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Agriculture, Ecosystems & Environment
Volume 311, 2021, 107339

Short-term cover crop carbon inputs to soil as affected by long-term cropping system management and soil fertility

Esben Øster Mortensen, Chiara De Notaris, Leanne Peixoto, Jørgen E.Olesen, Jim Rasmussen

Department of Agroecology, Aarhus University, Blichers Allé 20, 8830, Tjele, Denmark.


Cover crops (CC) increase soil fertility via recycling of nutrients such as nitrogen (N) and buildup of soil organic matter, whereby CC contributes to climate change mitigation. The carbon (C) input to soil occurs via the input of plant material (shoot and root) and via phyllo- and rhizodeposition. However, the quantity of phyllo- and rhizodeposition from CC is largely unexamined, although this component potentially has a large contribution to microbial stabilization of C. Isotopic labeling with 13C to trace C flows and 15N to determine N2-fixation was conducted to test the short-term effect of the inclusion of winter vetch as a legume species to a CC mixture. The CC mixtures were established in a long-term experiment (1997–2019) with varying use of manure and CC cropping to test the effect of soil fertility on the behavior of the newly established CC mixtures. A significant reduction in the relative net phyllo- and rhizodeposition was observed with higher soil fertility. Interestingly, the quantity of net phyllo- and rhizodeposition was also reduced with higher soil fertility due to the lower relative phyllo- and rhizodeposition, despite a significantly higher CC biomass. Importantly, adjusting for unrecovered root fragments more than halved the calculated phyllo- and rhizodeposition, indicating that many published estimates are substantially overestimated. The use of CC during autumn provides an important window for C storage with both the input of plant biomass and belowground C investment being drivers of C storage.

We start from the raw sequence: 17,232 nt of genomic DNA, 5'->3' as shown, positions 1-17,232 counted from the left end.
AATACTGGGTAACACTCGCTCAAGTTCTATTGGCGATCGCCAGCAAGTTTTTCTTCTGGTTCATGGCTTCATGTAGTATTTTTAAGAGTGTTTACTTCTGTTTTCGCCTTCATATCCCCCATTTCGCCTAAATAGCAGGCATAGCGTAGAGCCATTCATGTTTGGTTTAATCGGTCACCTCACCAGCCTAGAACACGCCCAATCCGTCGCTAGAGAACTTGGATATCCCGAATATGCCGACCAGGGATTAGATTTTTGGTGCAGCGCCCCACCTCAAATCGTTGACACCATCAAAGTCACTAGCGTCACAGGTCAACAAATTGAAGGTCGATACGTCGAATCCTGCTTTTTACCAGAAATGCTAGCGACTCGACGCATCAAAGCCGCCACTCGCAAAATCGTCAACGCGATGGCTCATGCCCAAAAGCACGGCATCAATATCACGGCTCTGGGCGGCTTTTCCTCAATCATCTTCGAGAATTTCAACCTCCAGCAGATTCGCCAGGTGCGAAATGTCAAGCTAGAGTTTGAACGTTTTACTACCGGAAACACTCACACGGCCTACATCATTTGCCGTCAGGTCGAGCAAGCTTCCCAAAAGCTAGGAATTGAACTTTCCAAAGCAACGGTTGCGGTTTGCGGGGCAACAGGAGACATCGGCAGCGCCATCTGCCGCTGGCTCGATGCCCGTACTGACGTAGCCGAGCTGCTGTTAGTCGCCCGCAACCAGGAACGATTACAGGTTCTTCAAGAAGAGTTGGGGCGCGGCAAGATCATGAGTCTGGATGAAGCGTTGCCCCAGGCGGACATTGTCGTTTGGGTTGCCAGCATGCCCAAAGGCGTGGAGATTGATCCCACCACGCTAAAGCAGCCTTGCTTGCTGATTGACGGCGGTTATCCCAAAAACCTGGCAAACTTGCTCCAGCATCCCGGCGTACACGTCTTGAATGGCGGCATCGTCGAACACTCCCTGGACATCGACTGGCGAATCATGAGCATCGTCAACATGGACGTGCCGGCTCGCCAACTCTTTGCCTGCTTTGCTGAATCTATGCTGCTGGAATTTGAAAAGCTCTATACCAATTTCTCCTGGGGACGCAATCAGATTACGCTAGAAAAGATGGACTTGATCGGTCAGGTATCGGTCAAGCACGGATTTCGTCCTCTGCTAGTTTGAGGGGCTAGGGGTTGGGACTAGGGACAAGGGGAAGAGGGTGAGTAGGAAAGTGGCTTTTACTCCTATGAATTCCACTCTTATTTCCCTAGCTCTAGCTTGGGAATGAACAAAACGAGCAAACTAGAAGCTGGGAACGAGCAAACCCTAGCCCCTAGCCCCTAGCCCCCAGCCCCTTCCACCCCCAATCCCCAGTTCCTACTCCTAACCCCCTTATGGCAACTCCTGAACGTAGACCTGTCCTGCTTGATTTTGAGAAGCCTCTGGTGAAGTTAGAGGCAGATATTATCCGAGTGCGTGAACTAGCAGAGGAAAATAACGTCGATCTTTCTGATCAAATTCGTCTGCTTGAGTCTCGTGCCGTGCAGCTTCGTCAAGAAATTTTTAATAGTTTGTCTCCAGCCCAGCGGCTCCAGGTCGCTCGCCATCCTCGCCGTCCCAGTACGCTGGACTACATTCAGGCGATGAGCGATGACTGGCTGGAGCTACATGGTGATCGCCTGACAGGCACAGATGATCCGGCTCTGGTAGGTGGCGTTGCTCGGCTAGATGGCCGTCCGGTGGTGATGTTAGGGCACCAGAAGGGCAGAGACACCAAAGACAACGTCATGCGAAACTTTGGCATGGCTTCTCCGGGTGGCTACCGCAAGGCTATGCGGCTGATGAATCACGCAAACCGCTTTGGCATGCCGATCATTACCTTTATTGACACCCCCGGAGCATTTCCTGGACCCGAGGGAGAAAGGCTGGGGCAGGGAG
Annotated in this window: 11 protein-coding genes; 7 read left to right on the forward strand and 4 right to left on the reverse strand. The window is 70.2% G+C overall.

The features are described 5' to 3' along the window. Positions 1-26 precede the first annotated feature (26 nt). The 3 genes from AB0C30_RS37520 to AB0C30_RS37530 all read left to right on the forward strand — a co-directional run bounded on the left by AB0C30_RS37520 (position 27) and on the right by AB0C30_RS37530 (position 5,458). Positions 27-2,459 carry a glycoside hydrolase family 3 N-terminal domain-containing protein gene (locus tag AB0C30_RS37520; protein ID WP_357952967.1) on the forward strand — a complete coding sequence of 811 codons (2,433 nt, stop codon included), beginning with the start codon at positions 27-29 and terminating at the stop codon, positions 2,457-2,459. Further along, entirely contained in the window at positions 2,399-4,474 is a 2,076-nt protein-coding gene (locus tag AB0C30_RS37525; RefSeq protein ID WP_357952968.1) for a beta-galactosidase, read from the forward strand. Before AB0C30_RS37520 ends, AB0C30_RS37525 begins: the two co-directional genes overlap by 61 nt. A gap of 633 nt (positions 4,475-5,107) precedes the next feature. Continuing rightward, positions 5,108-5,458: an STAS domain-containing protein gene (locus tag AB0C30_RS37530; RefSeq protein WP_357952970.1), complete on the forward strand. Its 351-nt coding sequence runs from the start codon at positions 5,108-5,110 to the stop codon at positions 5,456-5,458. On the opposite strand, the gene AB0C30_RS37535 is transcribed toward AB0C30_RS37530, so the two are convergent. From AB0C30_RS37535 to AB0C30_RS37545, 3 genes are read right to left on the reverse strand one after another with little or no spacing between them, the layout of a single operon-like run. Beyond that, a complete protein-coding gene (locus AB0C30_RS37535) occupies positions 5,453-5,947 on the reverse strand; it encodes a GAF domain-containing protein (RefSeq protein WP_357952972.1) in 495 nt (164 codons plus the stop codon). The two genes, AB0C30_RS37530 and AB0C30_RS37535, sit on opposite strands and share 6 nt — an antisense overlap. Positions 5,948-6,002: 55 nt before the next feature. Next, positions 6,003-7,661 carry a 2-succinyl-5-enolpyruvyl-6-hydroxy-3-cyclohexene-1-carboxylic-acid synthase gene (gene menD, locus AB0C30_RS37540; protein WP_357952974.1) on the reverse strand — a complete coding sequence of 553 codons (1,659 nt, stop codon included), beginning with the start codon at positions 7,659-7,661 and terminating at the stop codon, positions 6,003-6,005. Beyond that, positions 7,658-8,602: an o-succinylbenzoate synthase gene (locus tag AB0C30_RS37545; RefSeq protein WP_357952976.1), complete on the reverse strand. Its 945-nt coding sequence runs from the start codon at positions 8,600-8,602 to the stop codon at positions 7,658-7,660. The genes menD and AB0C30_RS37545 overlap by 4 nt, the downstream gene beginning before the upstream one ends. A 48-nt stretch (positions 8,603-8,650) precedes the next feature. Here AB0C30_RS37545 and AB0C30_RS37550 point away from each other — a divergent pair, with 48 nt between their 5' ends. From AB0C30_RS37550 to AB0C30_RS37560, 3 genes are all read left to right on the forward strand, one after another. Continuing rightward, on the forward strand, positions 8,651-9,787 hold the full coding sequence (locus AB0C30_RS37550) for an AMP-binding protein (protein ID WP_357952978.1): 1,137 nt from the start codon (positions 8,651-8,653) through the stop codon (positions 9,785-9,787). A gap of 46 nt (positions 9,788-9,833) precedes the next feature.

Keywords: Soil organic carbon, Soil mineral N availability, Rhizodeposition, Phyllodeposition, Legumes, C storage.

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